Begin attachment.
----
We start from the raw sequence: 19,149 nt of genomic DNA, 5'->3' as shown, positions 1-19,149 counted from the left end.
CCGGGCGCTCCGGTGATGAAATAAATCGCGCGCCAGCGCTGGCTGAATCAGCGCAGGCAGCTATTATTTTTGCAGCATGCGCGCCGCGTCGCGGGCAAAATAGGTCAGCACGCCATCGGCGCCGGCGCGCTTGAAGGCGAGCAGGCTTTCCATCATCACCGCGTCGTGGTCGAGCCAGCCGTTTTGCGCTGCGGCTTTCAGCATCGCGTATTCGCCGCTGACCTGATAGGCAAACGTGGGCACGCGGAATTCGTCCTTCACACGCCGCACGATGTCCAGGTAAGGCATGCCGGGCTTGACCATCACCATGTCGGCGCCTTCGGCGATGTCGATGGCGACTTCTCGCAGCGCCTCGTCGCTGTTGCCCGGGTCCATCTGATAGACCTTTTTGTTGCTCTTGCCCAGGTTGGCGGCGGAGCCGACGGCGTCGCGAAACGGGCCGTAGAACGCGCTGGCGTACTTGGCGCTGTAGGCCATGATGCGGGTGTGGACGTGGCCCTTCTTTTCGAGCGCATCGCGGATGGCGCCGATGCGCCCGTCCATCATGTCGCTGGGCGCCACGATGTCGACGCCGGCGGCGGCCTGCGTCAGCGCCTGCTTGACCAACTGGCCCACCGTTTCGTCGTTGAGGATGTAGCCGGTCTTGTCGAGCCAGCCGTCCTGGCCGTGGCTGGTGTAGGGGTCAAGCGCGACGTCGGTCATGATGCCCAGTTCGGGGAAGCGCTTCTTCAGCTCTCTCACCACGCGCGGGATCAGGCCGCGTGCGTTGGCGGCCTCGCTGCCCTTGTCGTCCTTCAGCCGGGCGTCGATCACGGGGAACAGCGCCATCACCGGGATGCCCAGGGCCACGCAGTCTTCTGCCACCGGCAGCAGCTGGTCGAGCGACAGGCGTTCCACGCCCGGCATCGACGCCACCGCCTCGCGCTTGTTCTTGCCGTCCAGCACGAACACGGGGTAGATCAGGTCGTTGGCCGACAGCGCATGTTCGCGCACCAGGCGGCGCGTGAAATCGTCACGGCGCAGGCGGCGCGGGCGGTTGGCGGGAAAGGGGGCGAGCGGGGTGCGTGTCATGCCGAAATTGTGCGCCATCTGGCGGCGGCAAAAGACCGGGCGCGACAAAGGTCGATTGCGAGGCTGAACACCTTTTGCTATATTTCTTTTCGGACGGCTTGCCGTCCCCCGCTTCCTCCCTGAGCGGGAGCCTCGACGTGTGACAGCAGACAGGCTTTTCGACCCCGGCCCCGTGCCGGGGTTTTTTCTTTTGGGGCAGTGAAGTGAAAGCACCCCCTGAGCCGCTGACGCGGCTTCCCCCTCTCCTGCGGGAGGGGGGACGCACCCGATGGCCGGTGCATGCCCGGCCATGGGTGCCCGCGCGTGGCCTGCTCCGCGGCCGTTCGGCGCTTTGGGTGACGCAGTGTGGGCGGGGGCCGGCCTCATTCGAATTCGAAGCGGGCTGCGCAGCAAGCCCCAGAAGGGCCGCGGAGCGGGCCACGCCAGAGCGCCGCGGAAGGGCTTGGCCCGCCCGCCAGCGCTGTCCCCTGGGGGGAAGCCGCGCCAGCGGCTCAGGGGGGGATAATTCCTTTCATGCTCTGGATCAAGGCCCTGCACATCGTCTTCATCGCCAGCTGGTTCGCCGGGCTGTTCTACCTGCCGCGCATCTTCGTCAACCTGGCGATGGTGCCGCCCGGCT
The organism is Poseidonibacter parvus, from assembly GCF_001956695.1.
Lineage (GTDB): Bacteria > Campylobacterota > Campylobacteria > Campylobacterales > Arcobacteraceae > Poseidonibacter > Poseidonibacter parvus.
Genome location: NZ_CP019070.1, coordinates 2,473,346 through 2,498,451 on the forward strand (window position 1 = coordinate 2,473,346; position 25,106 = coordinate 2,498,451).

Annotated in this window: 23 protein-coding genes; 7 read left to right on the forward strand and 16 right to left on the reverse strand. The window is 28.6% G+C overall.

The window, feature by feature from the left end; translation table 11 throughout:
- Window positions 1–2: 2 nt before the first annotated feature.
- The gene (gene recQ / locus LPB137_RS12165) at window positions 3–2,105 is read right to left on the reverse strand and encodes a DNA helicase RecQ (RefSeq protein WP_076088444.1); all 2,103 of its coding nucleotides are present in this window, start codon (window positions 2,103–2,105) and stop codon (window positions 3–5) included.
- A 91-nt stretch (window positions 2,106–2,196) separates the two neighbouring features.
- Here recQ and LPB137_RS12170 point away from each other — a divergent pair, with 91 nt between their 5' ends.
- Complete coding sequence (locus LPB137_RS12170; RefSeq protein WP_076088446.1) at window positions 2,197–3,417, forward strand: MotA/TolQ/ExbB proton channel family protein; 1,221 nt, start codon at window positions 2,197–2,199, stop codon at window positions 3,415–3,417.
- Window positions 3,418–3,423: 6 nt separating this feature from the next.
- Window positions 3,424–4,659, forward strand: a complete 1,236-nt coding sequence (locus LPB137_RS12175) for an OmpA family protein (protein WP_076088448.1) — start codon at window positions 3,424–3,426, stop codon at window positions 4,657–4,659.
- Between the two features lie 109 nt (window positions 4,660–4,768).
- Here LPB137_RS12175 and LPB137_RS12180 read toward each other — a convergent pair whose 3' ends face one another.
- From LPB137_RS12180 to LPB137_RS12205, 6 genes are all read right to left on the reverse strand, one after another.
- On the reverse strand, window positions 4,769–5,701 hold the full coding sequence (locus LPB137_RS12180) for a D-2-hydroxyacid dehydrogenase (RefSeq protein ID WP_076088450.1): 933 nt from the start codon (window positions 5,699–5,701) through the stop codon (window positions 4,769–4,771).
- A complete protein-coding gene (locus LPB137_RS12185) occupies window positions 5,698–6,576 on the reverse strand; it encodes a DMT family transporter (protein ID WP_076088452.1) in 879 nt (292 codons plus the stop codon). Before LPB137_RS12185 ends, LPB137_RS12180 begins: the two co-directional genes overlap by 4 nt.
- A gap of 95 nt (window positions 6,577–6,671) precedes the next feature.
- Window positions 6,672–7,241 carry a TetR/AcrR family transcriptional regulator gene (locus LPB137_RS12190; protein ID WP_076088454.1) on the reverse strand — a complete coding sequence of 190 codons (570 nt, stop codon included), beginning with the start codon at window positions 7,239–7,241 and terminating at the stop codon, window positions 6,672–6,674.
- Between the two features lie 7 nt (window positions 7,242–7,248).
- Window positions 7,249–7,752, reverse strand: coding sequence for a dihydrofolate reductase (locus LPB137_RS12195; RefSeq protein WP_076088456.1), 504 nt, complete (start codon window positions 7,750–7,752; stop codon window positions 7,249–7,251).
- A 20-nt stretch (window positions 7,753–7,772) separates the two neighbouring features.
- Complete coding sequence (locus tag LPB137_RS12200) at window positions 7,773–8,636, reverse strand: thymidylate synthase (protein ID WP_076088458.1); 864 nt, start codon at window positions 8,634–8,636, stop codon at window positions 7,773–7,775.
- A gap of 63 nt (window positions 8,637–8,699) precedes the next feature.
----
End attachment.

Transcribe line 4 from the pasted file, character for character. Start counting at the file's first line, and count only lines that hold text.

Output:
Lineage (GTDB): Bacteria > Campylobacterota > Campylobacteria > Campylobacterales > Arcobacteraceae > Poseidonibacter > Poseidonibacter parvus.